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Birds May Be Protecting Atlanta From West Nile Virus


Stephen Luntz

Stephen has a science degree with a major in physics, an arts degree with majors in English Literature and History and Philosophy of Science and a Graduate Diploma in Science Communication.

Freelance Writer

You should feed the cardinals. They're not only beautiful, they could save your life. Amy Parikh/Shutterstock

As tropical diseases spread under the influence of climate change and increased global movement, the residents of one vulnerable city have found unusual protectors in the form of northern cardinals (Cardinalis cardinalis). 

West Nile Virus (WNV) is a mosquito-borne disease that has infected an estimated 780,000 North Americans since 1999. In severe cases, consequences include brain infections that have taken 1,700 lives in the United States alone.


With 3.3 infections per 100,000 people, Georgia has proven surprisingly immune compared to other US cities, considering that one-third of Atlanta-area birds tested for the virus have been infected.

Emory University’s Dr Rebecca Levine was struck by the fact that Chicago has five times as many human WNV infections per capita as Atlanta, even though birds in the area are less likely to be infected than those around Atlanta.

In the American Journal of Tropical Medicine and Hygiene, Levine attributes the difference to the type of birds in the area, and particularly the way that cardinals form a protective shield for Atlantans. The entire US southeast appears to be benefiting to some degree.

WNV is called a “spillover” disease because the virus circulates largely among animals, sometimes spilling into nearby human populations. American robins are particularly active facilitators of the disease, earning the tag “superspreaders”. They harbor the virus at high levels in their blood, giving it back to Culex mosquitoes that bite them, which then carry it on to humans.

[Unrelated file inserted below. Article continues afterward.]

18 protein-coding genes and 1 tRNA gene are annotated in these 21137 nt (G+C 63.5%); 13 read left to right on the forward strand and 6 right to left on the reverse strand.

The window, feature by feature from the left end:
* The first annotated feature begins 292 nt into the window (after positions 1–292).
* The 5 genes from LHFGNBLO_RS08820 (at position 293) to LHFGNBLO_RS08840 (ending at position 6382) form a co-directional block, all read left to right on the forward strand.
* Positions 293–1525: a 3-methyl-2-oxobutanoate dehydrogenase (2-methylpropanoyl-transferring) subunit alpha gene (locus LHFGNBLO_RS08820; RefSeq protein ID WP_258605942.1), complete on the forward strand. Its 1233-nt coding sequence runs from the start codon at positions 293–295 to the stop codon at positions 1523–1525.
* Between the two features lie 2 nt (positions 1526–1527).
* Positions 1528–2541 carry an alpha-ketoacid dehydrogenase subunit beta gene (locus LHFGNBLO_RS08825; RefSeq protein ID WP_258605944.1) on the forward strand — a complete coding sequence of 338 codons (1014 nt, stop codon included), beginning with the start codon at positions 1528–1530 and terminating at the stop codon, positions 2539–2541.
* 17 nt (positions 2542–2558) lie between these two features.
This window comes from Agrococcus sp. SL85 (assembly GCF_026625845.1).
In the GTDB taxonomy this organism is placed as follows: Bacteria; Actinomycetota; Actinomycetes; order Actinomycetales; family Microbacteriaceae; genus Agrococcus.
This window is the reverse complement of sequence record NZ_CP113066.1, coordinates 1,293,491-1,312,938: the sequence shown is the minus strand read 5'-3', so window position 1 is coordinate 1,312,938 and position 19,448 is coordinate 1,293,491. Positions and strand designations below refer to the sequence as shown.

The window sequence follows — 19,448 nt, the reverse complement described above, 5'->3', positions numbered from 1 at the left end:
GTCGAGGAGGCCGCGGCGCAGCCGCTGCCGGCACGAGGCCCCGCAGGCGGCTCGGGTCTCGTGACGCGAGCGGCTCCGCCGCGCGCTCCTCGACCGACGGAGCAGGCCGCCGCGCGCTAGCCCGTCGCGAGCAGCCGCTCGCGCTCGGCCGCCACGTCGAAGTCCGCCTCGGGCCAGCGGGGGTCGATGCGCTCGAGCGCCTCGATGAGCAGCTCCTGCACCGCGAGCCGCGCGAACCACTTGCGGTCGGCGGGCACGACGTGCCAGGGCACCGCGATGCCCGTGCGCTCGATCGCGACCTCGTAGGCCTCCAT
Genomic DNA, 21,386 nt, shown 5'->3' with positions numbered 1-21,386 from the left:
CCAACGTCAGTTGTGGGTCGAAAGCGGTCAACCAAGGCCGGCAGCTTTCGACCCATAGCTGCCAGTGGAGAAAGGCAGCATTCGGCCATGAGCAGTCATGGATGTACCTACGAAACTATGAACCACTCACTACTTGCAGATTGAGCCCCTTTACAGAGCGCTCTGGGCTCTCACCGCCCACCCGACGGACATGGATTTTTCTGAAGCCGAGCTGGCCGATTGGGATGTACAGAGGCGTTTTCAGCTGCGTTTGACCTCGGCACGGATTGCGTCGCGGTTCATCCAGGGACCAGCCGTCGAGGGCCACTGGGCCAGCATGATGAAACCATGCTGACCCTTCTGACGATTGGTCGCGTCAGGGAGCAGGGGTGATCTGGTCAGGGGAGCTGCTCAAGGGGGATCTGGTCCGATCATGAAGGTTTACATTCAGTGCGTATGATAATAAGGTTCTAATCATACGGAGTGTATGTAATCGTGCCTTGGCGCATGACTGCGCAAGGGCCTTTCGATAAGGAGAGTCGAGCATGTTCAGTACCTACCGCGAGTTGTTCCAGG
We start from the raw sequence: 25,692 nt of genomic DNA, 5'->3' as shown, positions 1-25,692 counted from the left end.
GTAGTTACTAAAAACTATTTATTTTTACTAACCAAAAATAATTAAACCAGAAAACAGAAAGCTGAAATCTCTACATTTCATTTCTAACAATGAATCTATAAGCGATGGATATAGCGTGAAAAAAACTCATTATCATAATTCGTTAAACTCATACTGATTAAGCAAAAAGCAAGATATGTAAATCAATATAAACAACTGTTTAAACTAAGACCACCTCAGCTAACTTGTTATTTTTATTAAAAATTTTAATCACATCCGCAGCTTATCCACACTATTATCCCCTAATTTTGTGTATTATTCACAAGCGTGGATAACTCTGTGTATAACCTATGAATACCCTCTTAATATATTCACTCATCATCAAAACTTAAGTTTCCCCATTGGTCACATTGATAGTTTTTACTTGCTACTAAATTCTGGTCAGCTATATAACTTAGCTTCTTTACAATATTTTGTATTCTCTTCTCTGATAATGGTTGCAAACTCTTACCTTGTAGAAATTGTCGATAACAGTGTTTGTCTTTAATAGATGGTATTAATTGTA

"What we found is that, for some unknown reason, around the middle of July, mosquitoes in Atlanta seem to decide that they have had their fill of robins and they switch to feeding on cardinals," Levine said in a statement.  "But cardinals, even though they can be infected with West Nile virus, are much less likely to have enough virus circulating in their blood to transmit the disease back to feeding mosquitoes. That is why we called them 'supersuppressors'."

The timing of the shift couldn’t be better, occurring as mosquito populations approach their annual peak.

These birds really are guardian angels. Phil Lowe/Shutterstock

The cardinals are probably not bearing the burden alone. Mockingbirds, gray catbirds and brown thrashers also appear to have a suppressing effect, showing why it really is a sin to kill a mockingbird.


The big question is what can be done to boost WNV suppression. Promoting suppressive species is one obvious option, but more information about why the mosquitoes change diet would probably help. Levine noted that WNV transmission appears to be lower from birds inhabiting old growth forests than those in other habitats. “So, we might find that keeping old growth forests intact, even in urban areas, can provide more than just an interesting piece of history," she said. Atlanta has an unusually large amount of urban tree cover for a major American city, almost four times Chicago’s.

An even more important question is whether there are species that act as suppressors for more dangerous mosquito-borne diseases. If so, these could become the modern equivalents of the geese that saved Rome


healthHealth and Medicine
  • tag
  • mosquito borne disease,

  • West Nile Virus,

  • Northern cardinals,

  • tropical disease